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Micronutrient Levels in Adults with Autism Spectrum Disorders

Principal Investigator:  Heather Zwickey, PhD

Currently, the Centers for Disease Control estimates 1 in 88 children that are 8 years old have autism spectrum disorder (ASD)1. About 80% of current patients diagnosed with ASD are under the age of 18, so there will soon be a large influx of adults living with ASD2. However, there is little research specifically examining biomedical treatments in adults with ASD. Many of the symptoms of ASD can be reduced in children by addressing nutrient concerns3. Presumably a similar course of action may be viable for adults with ASD.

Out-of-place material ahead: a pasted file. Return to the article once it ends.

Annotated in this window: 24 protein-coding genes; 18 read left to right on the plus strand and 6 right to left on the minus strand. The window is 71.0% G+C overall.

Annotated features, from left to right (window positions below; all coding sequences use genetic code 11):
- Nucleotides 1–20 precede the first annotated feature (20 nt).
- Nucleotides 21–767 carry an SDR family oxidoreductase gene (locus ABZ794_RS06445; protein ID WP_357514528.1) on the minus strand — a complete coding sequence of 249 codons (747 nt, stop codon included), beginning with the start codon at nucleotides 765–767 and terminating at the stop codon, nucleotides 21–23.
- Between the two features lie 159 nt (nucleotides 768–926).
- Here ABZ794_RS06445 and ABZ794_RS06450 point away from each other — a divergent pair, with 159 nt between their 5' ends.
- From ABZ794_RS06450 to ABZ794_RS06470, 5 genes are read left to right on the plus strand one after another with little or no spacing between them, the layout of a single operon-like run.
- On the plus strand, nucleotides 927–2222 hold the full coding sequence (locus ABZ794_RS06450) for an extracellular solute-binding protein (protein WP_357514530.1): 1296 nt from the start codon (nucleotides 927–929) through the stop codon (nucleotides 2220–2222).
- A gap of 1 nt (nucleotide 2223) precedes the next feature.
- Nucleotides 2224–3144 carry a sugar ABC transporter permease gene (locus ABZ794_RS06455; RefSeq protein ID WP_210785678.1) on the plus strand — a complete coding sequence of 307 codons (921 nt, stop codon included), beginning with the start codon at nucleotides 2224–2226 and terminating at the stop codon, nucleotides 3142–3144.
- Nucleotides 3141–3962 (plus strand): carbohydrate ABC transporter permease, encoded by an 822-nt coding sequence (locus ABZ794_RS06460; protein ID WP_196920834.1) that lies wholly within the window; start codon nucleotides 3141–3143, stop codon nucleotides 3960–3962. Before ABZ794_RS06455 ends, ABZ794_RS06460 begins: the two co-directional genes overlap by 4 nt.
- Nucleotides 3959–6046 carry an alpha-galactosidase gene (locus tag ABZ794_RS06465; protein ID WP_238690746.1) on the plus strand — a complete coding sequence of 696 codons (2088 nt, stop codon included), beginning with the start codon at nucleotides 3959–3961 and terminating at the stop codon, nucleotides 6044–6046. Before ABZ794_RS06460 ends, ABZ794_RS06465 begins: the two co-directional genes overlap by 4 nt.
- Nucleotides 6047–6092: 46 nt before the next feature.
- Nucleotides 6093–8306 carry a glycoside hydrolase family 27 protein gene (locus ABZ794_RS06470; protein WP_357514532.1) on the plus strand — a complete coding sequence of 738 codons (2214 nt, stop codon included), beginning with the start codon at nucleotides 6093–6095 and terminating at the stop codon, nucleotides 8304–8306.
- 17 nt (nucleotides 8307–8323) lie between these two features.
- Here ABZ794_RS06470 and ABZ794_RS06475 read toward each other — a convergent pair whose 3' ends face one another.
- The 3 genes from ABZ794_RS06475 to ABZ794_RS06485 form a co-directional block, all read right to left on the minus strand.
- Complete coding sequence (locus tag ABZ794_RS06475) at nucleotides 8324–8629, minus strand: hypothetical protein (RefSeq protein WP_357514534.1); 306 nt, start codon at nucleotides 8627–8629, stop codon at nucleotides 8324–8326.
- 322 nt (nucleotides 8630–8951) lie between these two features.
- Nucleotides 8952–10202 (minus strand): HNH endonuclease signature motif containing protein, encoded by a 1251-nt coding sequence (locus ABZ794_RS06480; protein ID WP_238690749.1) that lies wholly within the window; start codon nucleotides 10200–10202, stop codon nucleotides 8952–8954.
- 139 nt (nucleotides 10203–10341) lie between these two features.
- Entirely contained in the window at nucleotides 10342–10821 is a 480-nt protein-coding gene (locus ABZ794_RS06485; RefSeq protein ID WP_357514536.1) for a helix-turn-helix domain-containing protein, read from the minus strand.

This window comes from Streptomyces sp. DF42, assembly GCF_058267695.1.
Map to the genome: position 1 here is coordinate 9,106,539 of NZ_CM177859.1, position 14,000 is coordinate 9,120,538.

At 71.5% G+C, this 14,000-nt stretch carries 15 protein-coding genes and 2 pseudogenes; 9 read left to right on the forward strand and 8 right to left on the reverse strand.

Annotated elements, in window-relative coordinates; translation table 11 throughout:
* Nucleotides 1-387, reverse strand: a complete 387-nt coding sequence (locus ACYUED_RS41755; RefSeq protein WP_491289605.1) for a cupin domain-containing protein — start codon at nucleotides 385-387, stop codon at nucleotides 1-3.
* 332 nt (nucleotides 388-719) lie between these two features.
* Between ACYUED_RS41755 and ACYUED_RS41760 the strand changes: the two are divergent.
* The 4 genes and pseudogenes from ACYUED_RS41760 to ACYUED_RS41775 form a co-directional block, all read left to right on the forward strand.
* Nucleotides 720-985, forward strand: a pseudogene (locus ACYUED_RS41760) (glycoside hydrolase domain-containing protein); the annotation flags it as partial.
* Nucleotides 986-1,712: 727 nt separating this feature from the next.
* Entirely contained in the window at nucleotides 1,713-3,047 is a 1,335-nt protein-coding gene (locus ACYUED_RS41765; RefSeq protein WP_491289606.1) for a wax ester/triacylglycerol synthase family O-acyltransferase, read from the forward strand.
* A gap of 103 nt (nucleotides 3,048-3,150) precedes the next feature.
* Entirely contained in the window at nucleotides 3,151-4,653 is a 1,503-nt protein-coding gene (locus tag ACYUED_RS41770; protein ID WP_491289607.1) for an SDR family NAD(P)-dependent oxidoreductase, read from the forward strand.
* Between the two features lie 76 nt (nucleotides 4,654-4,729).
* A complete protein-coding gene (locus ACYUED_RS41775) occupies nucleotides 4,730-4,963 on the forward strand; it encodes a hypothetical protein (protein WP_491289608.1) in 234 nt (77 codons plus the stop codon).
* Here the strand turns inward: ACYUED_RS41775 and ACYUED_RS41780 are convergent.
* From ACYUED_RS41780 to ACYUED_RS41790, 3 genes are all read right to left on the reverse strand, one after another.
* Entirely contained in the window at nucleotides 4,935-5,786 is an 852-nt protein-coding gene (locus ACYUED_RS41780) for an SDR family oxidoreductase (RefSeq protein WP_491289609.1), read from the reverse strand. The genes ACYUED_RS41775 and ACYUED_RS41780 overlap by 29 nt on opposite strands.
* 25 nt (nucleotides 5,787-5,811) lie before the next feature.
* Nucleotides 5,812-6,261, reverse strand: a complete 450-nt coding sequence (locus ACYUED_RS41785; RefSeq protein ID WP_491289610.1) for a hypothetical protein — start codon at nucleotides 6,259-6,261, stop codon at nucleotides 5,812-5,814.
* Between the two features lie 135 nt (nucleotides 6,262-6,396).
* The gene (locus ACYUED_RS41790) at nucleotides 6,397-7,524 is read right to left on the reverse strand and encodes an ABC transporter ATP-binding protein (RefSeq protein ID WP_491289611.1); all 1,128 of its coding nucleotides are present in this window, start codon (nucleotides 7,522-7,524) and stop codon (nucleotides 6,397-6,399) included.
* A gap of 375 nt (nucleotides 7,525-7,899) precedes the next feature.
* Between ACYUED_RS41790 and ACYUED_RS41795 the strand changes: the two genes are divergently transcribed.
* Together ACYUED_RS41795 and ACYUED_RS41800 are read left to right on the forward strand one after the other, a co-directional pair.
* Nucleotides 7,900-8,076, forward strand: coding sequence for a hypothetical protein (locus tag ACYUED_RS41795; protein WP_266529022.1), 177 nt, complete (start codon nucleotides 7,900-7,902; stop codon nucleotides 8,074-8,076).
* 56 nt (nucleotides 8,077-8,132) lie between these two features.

The goal of this pilot study is to determine if there are unique nutrient requirements in adults with ASD compared to adults without ASD.  Blood samples from adult participants with and without ASD will be assayed for nutrient levels (specifically: biotin, folate, pantothenate, vitamin A, vitamin B1, vitamin B2, vitamin B3, vitamin B6, vitamin B12, vitamin C, vitamin D3, vitamin K2, calcium, copper, magnesium, manganese, zinc, asparagine, glutamine, serine, alpha lipoic acid, coenzyme Q10, cysteine, glutathione, selenium, vitamin E, carnitine, choline, chromium, inositol, and oleic acid). We hypothesize adults with ASD will have abnormal levels of some nutrients compared to neurotypical adults. Determination of the specific nutrient profile in adults with ASD could provide meaningful insights into potential treatments and relief of symptoms.